Saturday, July 08, 2006

US automakers' June sales sag

US automakers' June sales sag
Monday July 3, 5:50 PM EDT
By Kevin Krolicki and Jui Chakravorty

DETROIT (Reuters) - U.S. sales fell for all three big American automakers in June, led by a 26 percent drop at General Motors Corp. (GM), while Japan's Toyota Motor Corp. surged.

Higher gas prices, slower sales of trucks and sport utility vehicles and a lack of deep incentives compared to last summer -- when GM rolled out employee-level pricing -- hurt the Detroit-based automakers in a weaker U.S. auto market.

The tough sales comparison comes at a time when GM's board is under pressure to consider a three-way alliance with Renault SA and Nissan Motor Co.

Ford's June sales dropped 7 percent and DaimlerChrysler's plunged 13 percent, underscoring the pressure on Detroit automakers at the start of a summer season they are counting on to clear an unsold inventory of 2006 models.

By contrast, Toyota -- now No. 3 in the U.S. market for cars and trucks -- posted a 14 percent sales gain. Toyota sold more cars in June than Ford and Chrysler combined.

Toyota's share of the total U.S. vehicle market rose to 15 percent in June, up from 12 percent a year earlier. The Detroit-based companies' market share sagged to 56 percent, down from 62 percent.

"Toyota is unstoppable. They have the right product mix, the right price, the right image, and momentum of product," said analyst Jesse Toprak of industry tracking service

Overall, U.S. light vehicle sales -- cars, pickup trucks and SUVs -- fell to 1.5 million units, down 11 percent, according to industry tracking firm Autodata Corp.

Toyota has taken a bigger share of a weakening U.S. market on the fuel efficiency of its line-up, which trails only Honda Motor Co. in average fuel economy among major manufacturers.

In the first half of 2006, Toyota sales rose 10 percent, boosted by the revamped Camry sedan and the new Yaris subcompact. "We expect that sales pace is going to continue in the rest of the year," said Jim Lentz, executive vice president of Toyota Motor Sales.

He said Yaris sales were stronger than anticipated and Toyota was working to import them in higher volume from Japan.

Toyota has only a 9-day inventory of the Yaris, and an even tighter 4-day sales inventory of its Prius hybrid, essentially making both vehicles sellout hits.

Meanwhile, sales of Ford's Explorer, a best-selling SUV, dropped by 36 percent in June while sales of the larger Expedition were down 46 percent. "There's no question that higher gas prices have hurt demand for these products," said Ford sales analyst George Pipas.

Auto executives said there were signs that consumers were also waiting for better deals in July, when both GM and Chrysler rolled out new discount offers.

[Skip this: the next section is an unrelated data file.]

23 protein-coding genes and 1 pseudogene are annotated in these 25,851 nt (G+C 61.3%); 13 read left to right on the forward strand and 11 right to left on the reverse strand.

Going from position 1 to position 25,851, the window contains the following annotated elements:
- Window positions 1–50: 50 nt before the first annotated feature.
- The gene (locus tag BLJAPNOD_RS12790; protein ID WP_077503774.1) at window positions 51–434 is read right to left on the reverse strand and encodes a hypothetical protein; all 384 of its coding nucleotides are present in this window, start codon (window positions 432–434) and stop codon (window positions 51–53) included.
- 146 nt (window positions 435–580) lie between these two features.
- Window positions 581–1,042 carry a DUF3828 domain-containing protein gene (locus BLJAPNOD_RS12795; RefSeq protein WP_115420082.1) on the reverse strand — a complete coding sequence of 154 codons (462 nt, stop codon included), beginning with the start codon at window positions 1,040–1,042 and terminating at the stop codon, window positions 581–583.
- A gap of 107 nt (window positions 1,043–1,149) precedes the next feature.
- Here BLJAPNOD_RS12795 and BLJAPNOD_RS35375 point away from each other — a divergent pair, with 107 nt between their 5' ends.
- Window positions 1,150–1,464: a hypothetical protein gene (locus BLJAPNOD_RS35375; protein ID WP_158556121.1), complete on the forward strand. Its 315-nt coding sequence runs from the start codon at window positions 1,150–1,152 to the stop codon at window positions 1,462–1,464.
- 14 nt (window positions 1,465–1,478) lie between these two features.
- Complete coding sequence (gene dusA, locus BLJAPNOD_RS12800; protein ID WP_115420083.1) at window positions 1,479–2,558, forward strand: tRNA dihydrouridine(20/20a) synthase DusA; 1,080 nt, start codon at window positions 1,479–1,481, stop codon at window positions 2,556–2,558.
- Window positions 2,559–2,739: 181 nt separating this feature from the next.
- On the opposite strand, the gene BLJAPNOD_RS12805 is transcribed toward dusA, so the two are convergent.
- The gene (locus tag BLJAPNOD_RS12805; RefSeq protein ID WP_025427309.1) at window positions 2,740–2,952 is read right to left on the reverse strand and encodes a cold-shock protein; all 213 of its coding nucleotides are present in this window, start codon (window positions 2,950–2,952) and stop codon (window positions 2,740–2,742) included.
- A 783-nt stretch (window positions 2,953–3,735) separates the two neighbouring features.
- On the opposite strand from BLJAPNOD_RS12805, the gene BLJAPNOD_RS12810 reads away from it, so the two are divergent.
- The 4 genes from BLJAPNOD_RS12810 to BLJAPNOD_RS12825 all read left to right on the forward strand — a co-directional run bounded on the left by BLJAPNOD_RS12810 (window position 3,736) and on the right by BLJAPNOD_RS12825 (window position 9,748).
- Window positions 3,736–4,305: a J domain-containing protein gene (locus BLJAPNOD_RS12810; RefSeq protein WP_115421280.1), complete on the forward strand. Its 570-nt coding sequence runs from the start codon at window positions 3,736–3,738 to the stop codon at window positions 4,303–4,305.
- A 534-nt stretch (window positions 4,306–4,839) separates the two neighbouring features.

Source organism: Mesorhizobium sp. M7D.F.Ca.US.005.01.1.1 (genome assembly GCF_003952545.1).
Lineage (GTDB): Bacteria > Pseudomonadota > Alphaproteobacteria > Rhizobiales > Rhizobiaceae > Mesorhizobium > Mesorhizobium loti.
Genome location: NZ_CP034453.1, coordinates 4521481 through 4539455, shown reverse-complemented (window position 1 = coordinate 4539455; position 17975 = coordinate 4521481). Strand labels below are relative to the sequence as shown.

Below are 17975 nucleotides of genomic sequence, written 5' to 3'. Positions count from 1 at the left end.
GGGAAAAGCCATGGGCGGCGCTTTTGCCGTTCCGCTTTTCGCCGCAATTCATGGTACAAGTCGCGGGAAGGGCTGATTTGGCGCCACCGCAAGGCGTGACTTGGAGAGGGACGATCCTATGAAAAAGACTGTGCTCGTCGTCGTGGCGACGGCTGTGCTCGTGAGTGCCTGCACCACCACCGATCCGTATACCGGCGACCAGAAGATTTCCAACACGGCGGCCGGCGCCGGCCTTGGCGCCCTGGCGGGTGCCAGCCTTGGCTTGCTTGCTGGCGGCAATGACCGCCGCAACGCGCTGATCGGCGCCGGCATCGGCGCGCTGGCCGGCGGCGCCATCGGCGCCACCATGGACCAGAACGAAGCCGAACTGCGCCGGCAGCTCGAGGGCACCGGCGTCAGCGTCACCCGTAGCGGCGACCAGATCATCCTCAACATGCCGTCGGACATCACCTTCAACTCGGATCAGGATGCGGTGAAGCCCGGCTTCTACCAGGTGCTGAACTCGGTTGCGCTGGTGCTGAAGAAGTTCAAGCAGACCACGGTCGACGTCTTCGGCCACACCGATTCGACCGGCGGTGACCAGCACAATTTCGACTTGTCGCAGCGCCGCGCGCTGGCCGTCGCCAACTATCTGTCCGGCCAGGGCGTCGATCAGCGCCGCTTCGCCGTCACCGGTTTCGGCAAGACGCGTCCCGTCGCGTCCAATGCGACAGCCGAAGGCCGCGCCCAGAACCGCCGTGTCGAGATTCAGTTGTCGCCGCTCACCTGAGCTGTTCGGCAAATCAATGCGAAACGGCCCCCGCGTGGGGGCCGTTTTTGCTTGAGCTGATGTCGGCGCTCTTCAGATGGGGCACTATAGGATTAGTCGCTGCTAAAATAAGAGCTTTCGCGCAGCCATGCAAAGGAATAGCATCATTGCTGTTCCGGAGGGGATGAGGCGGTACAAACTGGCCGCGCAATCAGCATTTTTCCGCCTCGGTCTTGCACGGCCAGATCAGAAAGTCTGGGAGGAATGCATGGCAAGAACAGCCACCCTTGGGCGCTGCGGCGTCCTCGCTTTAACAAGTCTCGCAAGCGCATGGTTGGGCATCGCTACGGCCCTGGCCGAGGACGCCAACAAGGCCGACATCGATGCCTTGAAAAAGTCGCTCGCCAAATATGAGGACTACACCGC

The weak June numbers capped a rough quarter for Chrysler, the only Detroit-based automaker to post a profit in the first quarter. Chrysler saw its inventory balloon to 91 days of sales at the end of June, and has had to resort to the biggest discounts in the industry this year.

DaimlerChrysler's first-half U.S. sales were down 5 percent as a 17 percent gain for Mercedes-Benz was more than offset by a 3 percent drop for the bigger-volume Chrysler brand.

Chrysler is attempting to shore up its flagging sales with the most aggressive discount offer of the year, combining employee-level pricing with zero-percent financing and a 30-day money back guarantee.

Chrysler executives said they were confident that would boost July sales and run down a glut of almost 648,000 unsold vehicles, with trucks representing almost 85 percent of the total.

GM said its June result, in line with the company's cautionary forecast, was on track with the terms of its restructuring plan, which includes a dozen plant closings and some 30,000 job cuts.

The year-on-year GM decline reflected an unusually strong performance in 2005 when it rolled out an employee pricing offer that touched off a summer price war in Detroit.

GM has vowed to avoid cutting margins through a similarly sweeping program this year, saying last year's discounts hurt the image of its brands and the resale value of its vehicles.


Billionaire investor Kirk Kerkorian is looking to broker the three-way alliance among GM and Nissan-Renault. Such a tie-up would create a global automotive powerhouse with almost twice the sales of Toyota, the No. 2 automaker worldwide.

The boards of Nissan and Renault on Monday approved discussions about the deal.

But Nissan has struggled in the U.S market this year, and its June sales tumbled by 19 percent.

Nissan's difficulties have included a disruptive move in its headquarters to Nashville, Tennessee, production cuts and an embarrassing recall of some Altima and Sentra sedans due to evidence of engine fires.

Rival Honda Motor Co. , which is building a new U.S. assembly plant to keep up with demand, posted flat overall sales in June. Strong sales for its fuel-efficient Fit and Civic models were offset by declines in truck sales and for its Acura luxury line.

©2005 Reuters Limited.

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